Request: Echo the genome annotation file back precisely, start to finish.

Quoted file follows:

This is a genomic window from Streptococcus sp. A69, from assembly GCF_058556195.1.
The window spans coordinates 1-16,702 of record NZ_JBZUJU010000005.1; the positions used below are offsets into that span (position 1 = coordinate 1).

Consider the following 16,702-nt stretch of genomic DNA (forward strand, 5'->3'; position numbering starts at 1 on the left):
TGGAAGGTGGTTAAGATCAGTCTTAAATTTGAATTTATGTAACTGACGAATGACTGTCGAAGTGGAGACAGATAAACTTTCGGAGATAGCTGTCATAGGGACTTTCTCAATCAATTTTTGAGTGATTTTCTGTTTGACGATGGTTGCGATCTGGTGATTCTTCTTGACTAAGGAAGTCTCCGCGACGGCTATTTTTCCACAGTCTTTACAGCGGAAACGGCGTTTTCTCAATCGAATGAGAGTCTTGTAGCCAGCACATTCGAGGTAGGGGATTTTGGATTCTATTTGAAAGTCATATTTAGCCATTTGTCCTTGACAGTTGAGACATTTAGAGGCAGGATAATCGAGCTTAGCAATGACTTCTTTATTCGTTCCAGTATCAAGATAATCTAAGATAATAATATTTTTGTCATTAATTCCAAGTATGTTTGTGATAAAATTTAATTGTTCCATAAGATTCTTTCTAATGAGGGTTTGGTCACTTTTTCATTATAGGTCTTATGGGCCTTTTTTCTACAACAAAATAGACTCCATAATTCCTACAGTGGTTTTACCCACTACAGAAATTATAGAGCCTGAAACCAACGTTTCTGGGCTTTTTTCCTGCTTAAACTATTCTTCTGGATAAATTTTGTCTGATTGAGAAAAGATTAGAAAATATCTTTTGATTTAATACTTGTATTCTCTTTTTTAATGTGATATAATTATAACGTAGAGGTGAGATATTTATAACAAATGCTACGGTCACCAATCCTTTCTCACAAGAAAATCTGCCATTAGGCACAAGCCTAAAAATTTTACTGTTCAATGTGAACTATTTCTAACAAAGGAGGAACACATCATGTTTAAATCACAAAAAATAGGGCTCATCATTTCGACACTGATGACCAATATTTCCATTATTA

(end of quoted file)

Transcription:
This is a genomic window from Streptococcus sp. A69, from assembly GCF_058556195.1.
The window spans coordinates 1-16,702 of record NZ_JBZUJU010000005.1; the positions used below are offsets into that span (position 1 = coordinate 1).

Consider the following 16,702-nt stretch of genomic DNA (forward strand, 5'->3'; position numbering starts at 1 on the left):
TGGAAGGTGGTTAAGATCAGTCTTAAATTTGAATTTATGTAACTGACGAATGACTGTCGAAGTGGAGACAGATAAACTTTCGGAGATAGCTGTCATAGGGACTTTCTCAATCAATTTTTGAGTGATTTTCTGTTTGACGATGGTTGCGATCTGGTGATTCTTCTTGACTAAGGAAGTCTCCGCGACGGCTATTTTTCCACAGTCTTTACAGCGGAAACGGCGTTTTCTCAATCGAATGAGAGTCTTGTAGCCAGCACATTCGAGGTAGGGGATTTTGGATTCTATTTGAAAGTCATATTTAGCCATTTGTCCTTGACAGTTGAGACATTTAGAGGCAGGATAATCGAGCTTAGCAATGACTTCTTTATTCGTTCCAGTATCAAGATAATCTAAGATAATAATATTTTTGTCATTAATTCCAAGTATGTTTGTGATAAAATTTAATTGTTCCATAAGATTCTTTCTAATGAGGGTTTGGTCACTTTTTCATTATAGGTCTTATGGGCCTTTTTTCTACAACAAAATAGACTCCATAATTCCTACAGTGGTTTTACCCACTACAGAAATTATAGAGCCTGAAACCAACGTTTCTGGGCTTTTTTCCTGCTTAAACTATTCTTCTGGATAAATTTTGTCTGATTGAGAAAAGATTAGAAAATATCTTTTGATTTAATACTTGTATTCTCTTTTTTAATGTGATATAATTATAACGTAGAGGTGAGATATTTATAACAAATGCTACGGTCACCAATCCTTTCTCACAAGAAAATCTGCCATTAGGCACAAGCCTAAAAATTTTACTGTTCAATGTGAACTATTTCTAACAAAGGAGGAACACATCATGTTTAAATCACAAAAAATAGGGCTCATCATTTCGACACTGATGACCAATATTTCCATTATTA